August 26, 2014 — The German dressage juggernaut is back. After losing the gold in the 2010 Alltech FEI World Equestrian Games to the Netherlands and in the 2012 Olympics to Great Britain, the nation with the biggest reputation in the discipline soundly defeated those rivals, as the Grand Prix ended today with a series of brilliant rides.
Charlotte Dujardin, double gold medalist from the Olympics, boosted her team’s prospects as she did in London with a breathtaking effort aboard a brilliant Valegro. They were first on every judge’s card and topped the leaderboard with a score of 85.271, bringing Britain’s total to 231.343 percentage points. That was well behind Germany’s 241.700, but a nice promotion from the bronze that the Brits were expected to get. The Dutch wound up with that one on 227.400 percent, while the U.S. finished fourth with 222.714.
Sweden (sixth), Denmark (seventh) and Spain (fifth) all had been touted as nations that could beat the U.S., but a solid showing from the riders with the stars and stripes on their saddlepads turned back those challenges.
The U.S. obviously is on the rise. Fourth is much better than the sixth-place finish the country had in London. That’s the good news.
The bad news is that missing the podium means America must win gold at next year’s Pan American Games to qualify a team for the 2016 Olympics in Rio. The only other way the U.S. can qualify is by putting together individual riders ranked high enough to have a composite team.
Valegro made quite a comeback from a performance in Aachen last month that had people wondering if this Pegasus had lost his wings. He was sixth in the Grand Prix in that German show, with trouble in the one-tempi lead changes during a heat wave that distressed Charlotte. But the disaster was a wake-up call for her, and she responded in great style today. I was transported watching her, and the crowd loved every minute of it.
The one tempis? They were a piece of cake, as we discussed when I talked with her this afternoon. Listen to what she said about them. (She mentions teammate Michael Eilberg in this soundbyte, in case you don’t get the reference.)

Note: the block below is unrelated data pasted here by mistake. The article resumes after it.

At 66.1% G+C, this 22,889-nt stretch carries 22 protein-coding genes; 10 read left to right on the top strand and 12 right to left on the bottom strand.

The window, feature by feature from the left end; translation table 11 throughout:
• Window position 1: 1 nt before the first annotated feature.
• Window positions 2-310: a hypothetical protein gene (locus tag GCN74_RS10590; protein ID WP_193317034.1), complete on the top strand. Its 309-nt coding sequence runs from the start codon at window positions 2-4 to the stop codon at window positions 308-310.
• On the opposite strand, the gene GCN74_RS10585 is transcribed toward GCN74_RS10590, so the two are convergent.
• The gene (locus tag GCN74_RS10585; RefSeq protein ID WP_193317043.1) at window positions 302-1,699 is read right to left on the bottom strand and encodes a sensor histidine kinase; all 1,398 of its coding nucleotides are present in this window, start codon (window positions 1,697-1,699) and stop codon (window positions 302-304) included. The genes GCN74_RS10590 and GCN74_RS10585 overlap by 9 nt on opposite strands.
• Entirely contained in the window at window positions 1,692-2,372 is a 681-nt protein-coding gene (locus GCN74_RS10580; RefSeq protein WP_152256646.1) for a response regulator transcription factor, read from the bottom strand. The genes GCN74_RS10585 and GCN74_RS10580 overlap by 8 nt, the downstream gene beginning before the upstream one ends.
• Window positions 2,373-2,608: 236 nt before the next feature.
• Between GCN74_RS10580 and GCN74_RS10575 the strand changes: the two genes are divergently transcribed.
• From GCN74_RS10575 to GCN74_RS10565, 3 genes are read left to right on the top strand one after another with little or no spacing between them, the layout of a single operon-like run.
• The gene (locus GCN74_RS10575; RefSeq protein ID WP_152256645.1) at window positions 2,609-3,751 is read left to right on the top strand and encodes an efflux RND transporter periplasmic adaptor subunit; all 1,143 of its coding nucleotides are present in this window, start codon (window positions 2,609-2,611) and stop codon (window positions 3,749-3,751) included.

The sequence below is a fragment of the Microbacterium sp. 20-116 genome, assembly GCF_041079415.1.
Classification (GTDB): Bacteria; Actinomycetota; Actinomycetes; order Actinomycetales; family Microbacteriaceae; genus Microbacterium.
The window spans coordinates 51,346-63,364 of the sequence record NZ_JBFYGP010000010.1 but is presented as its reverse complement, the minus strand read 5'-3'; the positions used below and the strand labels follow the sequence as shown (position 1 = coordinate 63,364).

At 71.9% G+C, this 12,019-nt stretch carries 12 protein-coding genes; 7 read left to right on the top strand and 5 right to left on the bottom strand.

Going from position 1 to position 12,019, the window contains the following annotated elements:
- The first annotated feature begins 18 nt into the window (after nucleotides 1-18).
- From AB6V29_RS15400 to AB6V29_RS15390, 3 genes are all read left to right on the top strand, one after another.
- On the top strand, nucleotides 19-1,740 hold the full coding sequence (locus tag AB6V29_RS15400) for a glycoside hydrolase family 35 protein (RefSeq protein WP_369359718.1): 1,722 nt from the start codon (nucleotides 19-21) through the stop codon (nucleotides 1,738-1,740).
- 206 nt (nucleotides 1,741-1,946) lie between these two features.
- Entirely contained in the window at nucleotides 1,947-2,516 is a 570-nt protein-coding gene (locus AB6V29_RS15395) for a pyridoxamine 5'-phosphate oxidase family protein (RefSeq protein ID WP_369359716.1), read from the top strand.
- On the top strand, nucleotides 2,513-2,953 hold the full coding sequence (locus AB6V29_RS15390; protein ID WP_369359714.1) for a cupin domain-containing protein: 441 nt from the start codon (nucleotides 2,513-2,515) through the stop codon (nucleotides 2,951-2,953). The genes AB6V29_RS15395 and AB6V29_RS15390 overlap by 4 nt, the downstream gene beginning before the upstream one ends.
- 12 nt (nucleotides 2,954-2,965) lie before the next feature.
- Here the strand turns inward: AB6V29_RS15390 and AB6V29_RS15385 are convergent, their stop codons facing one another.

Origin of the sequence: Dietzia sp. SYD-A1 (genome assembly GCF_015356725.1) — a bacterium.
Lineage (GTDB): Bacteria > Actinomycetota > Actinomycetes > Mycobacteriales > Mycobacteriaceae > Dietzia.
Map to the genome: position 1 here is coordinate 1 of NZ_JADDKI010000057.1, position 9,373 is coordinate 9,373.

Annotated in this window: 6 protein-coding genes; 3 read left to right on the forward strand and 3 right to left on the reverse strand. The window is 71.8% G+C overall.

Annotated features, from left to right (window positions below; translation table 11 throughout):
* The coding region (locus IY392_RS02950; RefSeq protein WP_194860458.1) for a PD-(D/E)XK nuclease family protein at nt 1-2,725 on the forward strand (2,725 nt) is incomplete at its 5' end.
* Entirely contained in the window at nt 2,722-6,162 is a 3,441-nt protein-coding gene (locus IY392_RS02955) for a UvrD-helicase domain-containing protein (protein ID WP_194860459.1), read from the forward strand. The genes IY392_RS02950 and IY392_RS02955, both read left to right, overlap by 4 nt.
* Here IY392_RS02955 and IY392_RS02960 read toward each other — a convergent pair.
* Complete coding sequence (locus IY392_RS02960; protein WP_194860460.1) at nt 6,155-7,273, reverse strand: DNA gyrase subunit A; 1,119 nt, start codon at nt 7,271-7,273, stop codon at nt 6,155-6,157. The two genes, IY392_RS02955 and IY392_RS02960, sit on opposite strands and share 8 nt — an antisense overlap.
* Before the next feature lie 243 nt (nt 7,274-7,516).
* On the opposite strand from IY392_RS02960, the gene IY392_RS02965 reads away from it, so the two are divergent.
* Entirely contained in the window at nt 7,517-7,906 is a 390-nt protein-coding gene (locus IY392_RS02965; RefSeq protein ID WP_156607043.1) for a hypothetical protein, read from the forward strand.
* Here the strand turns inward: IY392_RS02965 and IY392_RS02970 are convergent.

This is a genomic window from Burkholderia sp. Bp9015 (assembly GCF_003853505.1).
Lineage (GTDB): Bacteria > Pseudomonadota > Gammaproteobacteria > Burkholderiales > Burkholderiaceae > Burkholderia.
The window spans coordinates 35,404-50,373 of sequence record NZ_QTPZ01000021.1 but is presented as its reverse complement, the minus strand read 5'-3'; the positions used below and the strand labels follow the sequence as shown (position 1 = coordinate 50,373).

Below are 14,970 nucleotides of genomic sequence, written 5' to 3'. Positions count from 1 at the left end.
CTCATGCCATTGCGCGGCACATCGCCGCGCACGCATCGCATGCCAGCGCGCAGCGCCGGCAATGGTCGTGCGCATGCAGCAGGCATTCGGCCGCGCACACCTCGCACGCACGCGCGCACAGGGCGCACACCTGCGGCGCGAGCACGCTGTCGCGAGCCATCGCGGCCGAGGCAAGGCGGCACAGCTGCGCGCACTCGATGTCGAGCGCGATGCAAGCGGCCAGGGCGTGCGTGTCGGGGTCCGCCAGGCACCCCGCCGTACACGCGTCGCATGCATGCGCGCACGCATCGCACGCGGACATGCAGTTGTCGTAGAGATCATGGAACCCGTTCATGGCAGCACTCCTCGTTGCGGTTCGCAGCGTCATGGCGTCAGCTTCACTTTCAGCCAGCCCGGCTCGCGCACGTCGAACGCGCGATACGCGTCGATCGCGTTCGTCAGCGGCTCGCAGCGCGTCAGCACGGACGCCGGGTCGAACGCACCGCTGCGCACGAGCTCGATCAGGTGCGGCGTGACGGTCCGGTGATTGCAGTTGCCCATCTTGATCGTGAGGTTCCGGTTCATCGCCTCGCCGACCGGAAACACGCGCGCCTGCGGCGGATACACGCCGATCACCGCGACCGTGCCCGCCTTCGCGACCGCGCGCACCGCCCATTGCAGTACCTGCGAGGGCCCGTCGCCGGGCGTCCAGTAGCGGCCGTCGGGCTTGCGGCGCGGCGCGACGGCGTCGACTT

Charlotte was far ahead of today’s first rider, Germany’s intrepid Isabell Werth on her new star, Bella Rose. Isabell held the lead on 81.529 percent until Charlotte rode late in the afternoon. I was looking forward to seeing Bella Rose again tomorrow in the Grand Prix Special, an individual medal test open to the top 30, but Isabell withdrew her this evening because of a hoof problem. She’s the latest in a series of big names who have been 2014 WEG dropouts, sadly.
The U.S. had two stars today, Laura Graves and Steffen Peters, both of whom qualified for the Special, along with Adrienne Lyle, who rode Wizard yesterday and is in 24th place.
Laura, who began her international career this summer, shone on her wonderful Verdades, with the exception of a bobble in the walk portion of her test. She wound up in 10th place on 74.871 percent, and should be able to demonstrate what her horse can do at the walk in tomorrow’s Grand Prix Special.
Laura was buoyed by Debbie McDonald’s decision to fly here last week and help her and Adrienne in preparation for the WEG last week. Singing Debbie’s praises, Laura noted she advised her to change her bits, something that is important because Verdades broke his jaw after getting a wolf tooth caught on one of the bars of his stall years ago. He’s still wearing some of the hardware from that injury and has a hole in his mouth.
Here’s what Laura had to say about her ride.
Steffen, the veteran who was in danger of being eclipsed by adorable newcomer Laura, showed he still has it with a test scored at 75.843 percent for eighth place. It was, however, marred by his bete noir with Legolas, mistakes in the one-tempis. But he explained that and gave credit to his wife, Shannon, who rode the horse when he was hospitalized with pneumonia earlier this summer.
Steffen won individual bronze in the 2010 WEG with the now-retired Ravel, but is not in as strong a position this time around with the likes of Charlotte; Germany’s Helen Langehanenberg (Damon Hill NRW, third place, 81.357) and the Netherlands’ Adelinde Cornelissen on a refreshed Jerich Parzival (fourth place, 79.629) are on the hunt, along with several other big names.
But a bigger contrast with 2010 is Edward Gal of the Netherlands, who swept the golds on Totilas four years ago. Not only was Totilas sold to Germany, which meant Edward lost the ride, but his current star, Glock’s Undercover, injured his spine and had to stay home. He rode an understudy, Glock’s Voice, instead and was disappointed with his tie for 22d place on 72.414 percent.
When I was talking to Edward, I noticed he had an unusual stock pin, a gold pistol. And then I realized, “Of course, it’s a Glock.”
I always admire Edward’s cool, which was saluted in the music played while he rode, Lady Gaga’s “Poker Face.”
This is just background music that sort of keeps things humming, we’re not talking freestyle, so don’t get confused. Some of the other musical choices were less accurate.
A Brazilian rider, for instance, performed to “La Cucaracha” and “Spanish Eyes.” Whoever selected the tunes obviously doesn’t realize Brazilians speak Portugese.
I’ve mentioned some of the candidates for individual medals, but there are several others with a good shot and more than that whose rides will be enjoyable to watch. The top 15 from the Special, by the way, will go for another individual medal in the freestyle on Friday.
I’ll tell you all about the Special in my next postcard tomorrow evening.